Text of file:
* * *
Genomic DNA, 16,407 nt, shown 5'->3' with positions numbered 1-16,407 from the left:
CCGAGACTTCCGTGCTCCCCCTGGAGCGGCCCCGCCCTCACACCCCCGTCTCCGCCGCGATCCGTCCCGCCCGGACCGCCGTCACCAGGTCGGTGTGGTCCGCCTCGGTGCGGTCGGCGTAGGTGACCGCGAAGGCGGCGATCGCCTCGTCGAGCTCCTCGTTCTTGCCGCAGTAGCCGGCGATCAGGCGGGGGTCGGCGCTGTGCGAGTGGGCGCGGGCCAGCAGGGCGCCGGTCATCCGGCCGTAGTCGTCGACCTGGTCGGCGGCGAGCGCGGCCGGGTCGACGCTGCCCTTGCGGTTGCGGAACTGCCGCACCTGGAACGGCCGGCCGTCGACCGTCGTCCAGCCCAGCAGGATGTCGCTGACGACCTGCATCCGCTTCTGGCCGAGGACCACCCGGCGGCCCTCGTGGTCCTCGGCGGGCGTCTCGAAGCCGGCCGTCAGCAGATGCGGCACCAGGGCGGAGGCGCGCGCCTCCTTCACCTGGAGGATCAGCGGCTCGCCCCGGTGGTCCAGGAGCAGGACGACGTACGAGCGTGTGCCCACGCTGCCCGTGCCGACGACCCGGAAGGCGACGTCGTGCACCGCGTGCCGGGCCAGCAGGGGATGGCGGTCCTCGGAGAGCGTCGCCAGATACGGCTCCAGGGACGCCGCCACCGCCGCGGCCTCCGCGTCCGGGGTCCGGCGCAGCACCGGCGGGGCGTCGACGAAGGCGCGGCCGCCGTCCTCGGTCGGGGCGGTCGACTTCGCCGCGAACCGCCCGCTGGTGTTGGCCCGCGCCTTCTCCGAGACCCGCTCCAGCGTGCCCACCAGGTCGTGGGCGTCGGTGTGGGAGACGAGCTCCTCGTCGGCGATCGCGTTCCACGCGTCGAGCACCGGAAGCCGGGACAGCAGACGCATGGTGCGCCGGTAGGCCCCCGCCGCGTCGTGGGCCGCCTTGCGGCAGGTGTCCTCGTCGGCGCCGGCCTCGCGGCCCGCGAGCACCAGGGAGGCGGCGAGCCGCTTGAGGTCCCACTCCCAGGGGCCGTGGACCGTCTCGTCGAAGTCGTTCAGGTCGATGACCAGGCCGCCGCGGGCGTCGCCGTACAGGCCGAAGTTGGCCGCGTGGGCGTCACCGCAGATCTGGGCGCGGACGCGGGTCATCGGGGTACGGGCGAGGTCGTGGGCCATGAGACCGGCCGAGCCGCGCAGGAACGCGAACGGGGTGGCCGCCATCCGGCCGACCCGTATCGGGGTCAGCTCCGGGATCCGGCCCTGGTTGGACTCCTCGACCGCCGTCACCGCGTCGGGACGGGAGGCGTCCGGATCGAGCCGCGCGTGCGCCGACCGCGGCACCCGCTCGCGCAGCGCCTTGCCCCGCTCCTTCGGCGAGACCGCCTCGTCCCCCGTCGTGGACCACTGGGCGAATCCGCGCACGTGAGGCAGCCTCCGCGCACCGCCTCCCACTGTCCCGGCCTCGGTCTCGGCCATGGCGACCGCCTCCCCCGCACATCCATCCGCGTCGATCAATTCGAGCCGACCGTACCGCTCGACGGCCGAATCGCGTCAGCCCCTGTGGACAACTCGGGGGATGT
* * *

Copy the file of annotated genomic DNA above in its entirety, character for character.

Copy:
Genomic DNA, 16,407 nt, shown 5'->3' with positions numbered 1-16,407 from the left:
CCGAGACTTCCGTGCTCCCCCTGGAGCGGCCCCGCCCTCACACCCCCGTCTCCGCCGCGATCCGTCCCGCCCGGACCGCCGTCACCAGGTCGGTGTGGTCCGCCTCGGTGCGGTCGGCGTAGGTGACCGCGAAGGCGGCGATCGCCTCGTCGAGCTCCTCGTTCTTGCCGCAGTAGCCGGCGATCAGGCGGGGGTCGGCGCTGTGCGAGTGGGCGCGGGCCAGCAGGGCGCCGGTCATCCGGCCGTAGTCGTCGACCTGGTCGGCGGCGAGCGCGGCCGGGTCGACGCTGCCCTTGCGGTTGCGGAACTGCCGCACCTGGAACGGCCGGCCGTCGACCGTCGTCCAGCCCAGCAGGATGTCGCTGACGACCTGCATCCGCTTCTGGCCGAGGACCACCCGGCGGCCCTCGTGGTCCTCGGCGGGCGTCTCGAAGCCGGCCGTCAGCAGATGCGGCACCAGGGCGGAGGCGCGCGCCTCCTTCACCTGGAGGATCAGCGGCTCGCCCCGGTGGTCCAGGAGCAGGACGACGTACGAGCGTGTGCCCACGCTGCCCGTGCCGACGACCCGGAAGGCGACGTCGTGCACCGCGTGCCGGGCCAGCAGGGGATGGCGGTCCTCGGAGAGCGTCGCCAGATACGGCTCCAGGGACGCCGCCACCGCCGCGGCCTCCGCGTCCGGGGTCCGGCGCAGCACCGGCGGGGCGTCGACGAAGGCGCGGCCGCCGTCCTCGGTCGGGGCGGTCGACTTCGCCGCGAACCGCCCGCTGGTGTTGGCCCGCGCCTTCTCCGAGACCCGCTCCAGCGTGCCCACCAGGTCGTGGGCGTCGGTGTGGGAGACGAGCTCCTCGTCGGCGATCGCGTTCCACGCGTCGAGCACCGGAAGCCGGGACAGCAGACGCATGGTGCGCCGGTAGGCCCCCGCCGCGTCGTGGGCCGCCTTGCGGCAGGTGTCCTCGTCGGCGCCGGCCTCGCGGCCCGCGAGCACCAGGGAGGCGGCGAGCCGCTTGAGGTCCCACTCCCAGGGGCCGTGGACCGTCTCGTCGAAGTCGTTCAGGTCGATGACCAGGCCGCCGCGGGCGTCGCCGTACAGGCCGAAGTTGGCCGCGTGGGCGTCACCGCAGATCTGGGCGCGGACGCGGGTCATCGGGGTACGGGCGAGGTCGTGGGCCATGAGACCGGCCGAGCCGCGCAGGAACGCGAACGGGGTGGCCGCCATCCGGCCGACCCGTATCGGGGTCAGCTCCGGGATCCGGCCCTGGTTGGACTCCTCGACCGCCGTCACCGCGTCGGGACGGGAGGCGTCCGGATCGAGCCGCGCGTGCGCCGACCGCGGCACCCGCTCGCGCAGCGCCTTGCCCCGCTCCTTCGGCGAGACCGCCTCGTCCCCCGTCGTGGACCACTGGGCGAATCCGCGCACGTGAGGCAGCCTCCGCGCACCGCCTCCCACTGTCCCGGCCTCGGTCTCGGCCATGGCGACCGCCTCCCCCGCACATCCATCCGCGTCGATCAATTCGAGCCGACCGTACCGCTCGACGGCCGAATCGCGTCAGCCCCTGTGGACAACTCGGGGGATGT